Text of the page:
Third Sunday of Advent

At my church we sing the Taize song, “Within Our Darkest Night“:

Within our darkest night
You kindle the fire that never dies away
That never dies away

That song has been running through my head as I prepare for the third week and poem of Advent. The early Christians, I learned, believed Jesus was born at the darkest time of night (midnight) and on the darkest night of the year (the winter solstice) to shine light on our (metaphorical) dark places.

My God, how beautiful.

This past term I’ve been reflecting on the incarnation, particularly in how God chose to save the world by entering into darkness. Black liberation and womanist theologies talk of Christ as the co-sufferer. When God became man, God wasn’t part of the privileged or elite; Christ lived in such a way that condemned him to a cross, to suffer and die.

The poem I picked for this week, then, is a tough one, a dark one. It’s a poem of death and the relentless reminder of death. It’s a poem about grief and the question of how do we grieve for ourselves and for others. But there’s still hope, somehow–though it’s frail, though it’s pathetic and surprising, it’s intact.

The Miscarriage

by Amit Majmudar

Some species can crack pavement with their shoots
to get their share of sun some species lay
a purple froth of eggs and leave it there
to sprinkle tidepools with tadpole confetti
some species though you stomp them in the carpet
have already stashed away the families
that will inherit every floor at midnight
But others don’t go forth and multiply
as boldly male and female peeling the bamboo
their keepers watching in despair or those
endangered species numbered individually
and mapped from perch to oblivious perch

For weeks the world it seemed was plagued
with babies forests dwindling into cradles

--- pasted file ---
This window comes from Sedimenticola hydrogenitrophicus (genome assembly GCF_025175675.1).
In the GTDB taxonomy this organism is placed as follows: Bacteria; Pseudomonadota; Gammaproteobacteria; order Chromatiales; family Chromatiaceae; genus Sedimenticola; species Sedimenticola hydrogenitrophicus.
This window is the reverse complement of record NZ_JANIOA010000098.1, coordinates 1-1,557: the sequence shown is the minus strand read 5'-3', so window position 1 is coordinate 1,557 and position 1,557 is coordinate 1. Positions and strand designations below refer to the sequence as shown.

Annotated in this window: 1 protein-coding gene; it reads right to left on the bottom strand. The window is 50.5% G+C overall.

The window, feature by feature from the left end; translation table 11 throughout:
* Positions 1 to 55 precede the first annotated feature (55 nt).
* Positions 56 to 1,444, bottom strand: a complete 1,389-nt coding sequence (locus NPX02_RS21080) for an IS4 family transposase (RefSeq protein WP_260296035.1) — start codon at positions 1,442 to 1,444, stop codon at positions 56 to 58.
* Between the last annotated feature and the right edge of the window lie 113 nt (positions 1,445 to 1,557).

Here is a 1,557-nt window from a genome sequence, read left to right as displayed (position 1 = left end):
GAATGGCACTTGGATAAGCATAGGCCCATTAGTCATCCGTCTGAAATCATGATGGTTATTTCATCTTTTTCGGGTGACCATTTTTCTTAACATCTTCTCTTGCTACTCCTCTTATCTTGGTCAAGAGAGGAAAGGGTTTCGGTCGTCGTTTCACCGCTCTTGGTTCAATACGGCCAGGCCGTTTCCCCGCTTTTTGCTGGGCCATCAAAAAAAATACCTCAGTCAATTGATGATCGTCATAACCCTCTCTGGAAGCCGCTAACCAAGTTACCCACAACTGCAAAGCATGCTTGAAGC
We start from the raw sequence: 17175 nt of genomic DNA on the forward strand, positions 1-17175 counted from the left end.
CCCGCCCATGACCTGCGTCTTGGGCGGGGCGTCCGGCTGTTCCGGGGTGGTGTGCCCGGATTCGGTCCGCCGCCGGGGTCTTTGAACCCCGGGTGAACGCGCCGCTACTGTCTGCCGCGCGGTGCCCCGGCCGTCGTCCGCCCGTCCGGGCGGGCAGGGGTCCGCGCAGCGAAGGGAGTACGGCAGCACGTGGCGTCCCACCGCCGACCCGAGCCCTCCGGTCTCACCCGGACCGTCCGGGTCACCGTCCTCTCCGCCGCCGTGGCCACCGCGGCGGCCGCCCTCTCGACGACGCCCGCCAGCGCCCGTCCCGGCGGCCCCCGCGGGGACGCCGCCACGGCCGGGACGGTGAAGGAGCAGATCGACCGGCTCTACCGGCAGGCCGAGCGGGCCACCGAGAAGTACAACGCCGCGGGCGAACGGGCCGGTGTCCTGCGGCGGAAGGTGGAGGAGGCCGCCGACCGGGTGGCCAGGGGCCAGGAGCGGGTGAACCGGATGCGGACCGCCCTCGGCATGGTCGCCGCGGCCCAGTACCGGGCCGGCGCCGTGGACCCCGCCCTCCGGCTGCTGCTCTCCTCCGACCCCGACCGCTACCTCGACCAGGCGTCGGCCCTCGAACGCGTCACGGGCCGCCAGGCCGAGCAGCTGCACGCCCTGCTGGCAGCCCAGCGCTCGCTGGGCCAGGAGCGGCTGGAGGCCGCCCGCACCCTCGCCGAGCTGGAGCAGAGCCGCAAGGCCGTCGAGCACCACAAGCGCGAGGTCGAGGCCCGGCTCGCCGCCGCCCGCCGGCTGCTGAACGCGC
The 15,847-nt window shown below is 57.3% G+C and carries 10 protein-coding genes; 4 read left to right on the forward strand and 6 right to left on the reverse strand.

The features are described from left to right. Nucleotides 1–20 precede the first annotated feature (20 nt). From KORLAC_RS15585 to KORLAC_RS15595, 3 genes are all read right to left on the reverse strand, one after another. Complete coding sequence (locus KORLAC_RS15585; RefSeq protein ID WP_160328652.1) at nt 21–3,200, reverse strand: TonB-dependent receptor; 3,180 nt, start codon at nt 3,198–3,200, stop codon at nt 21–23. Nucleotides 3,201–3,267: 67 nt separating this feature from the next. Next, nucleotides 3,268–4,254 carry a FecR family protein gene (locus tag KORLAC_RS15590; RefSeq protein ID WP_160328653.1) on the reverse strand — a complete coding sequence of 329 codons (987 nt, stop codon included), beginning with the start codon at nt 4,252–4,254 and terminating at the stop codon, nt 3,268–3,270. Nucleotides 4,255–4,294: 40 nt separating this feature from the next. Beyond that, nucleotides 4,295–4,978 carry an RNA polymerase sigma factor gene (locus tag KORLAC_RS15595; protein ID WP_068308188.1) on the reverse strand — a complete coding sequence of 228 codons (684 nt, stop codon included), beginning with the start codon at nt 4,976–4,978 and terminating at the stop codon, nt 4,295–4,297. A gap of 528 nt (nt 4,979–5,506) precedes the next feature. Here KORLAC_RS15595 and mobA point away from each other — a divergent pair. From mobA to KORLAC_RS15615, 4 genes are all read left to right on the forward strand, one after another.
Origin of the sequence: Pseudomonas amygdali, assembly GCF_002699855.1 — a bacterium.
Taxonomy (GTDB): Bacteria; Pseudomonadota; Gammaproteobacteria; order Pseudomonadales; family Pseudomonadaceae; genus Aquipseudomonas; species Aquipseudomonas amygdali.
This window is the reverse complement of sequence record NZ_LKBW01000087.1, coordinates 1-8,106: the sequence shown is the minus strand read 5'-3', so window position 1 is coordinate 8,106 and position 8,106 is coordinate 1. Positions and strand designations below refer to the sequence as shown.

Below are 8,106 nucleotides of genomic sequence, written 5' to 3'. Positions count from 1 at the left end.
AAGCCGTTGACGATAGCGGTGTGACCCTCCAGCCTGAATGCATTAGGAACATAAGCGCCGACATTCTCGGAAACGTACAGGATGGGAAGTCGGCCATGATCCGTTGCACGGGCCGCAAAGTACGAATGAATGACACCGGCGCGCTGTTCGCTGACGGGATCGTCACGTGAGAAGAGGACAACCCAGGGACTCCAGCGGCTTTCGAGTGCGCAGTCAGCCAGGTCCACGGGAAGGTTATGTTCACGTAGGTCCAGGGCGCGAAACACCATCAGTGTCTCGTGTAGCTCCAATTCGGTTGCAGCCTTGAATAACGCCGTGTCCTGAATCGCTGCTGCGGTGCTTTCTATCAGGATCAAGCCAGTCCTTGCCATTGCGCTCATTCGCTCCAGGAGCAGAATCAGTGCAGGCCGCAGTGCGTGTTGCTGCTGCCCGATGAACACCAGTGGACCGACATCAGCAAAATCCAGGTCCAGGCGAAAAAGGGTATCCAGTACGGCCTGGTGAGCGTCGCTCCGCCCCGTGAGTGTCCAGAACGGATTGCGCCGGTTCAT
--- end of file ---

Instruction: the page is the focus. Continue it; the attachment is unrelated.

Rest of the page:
rows of women hissing for an obstetrician
babies no one could feed babies received
by accident like misdirected mail
from God so many babies people hired
women to hold them babies babies everywhere
but not a one to name When we got home
the local news showed us a mother with
quintuplets she was suckling them in shifts
a mountain of sheets universally admired
a goddess of fertility her smile
could persuade the skies to rain Her litter
slept ointment-eyed in pink wool caps while Dad
ran his hand through his hair thinking maybe
of money as he stood surveying his
crowded living room his wealth of heartbeats

Pizza and pop that night and there unasked inside
the bottlecap was Sorry—Try Again
you set it down and did not speak of it
the moon flanked by her brood of stars that night
a chaste distracted kiss goodnight that night
your body quiet having spilled its secret
your palms flat on your belly holding holding

Forgive me if I had no words that night
but I was wondering in the silence still
begetting silence whether to console you
if I consoled you it would make the loss
your loss and so we laid beside ourselves
a while because I had no words until
our bodies folded shut our bodies closed
around hope like a book preserving petals
a book we did not open till the morning when
we found hope dry and brittle but intact

 

Within our darkest night
You kindle the fire that never dies away
That never dies away

About Lauren Sawyer

I am a Ph.D. student studying social ethics in New Jersey. I love coffee, rainy days, and John Updike. Learn more about me at laurendeidra.com.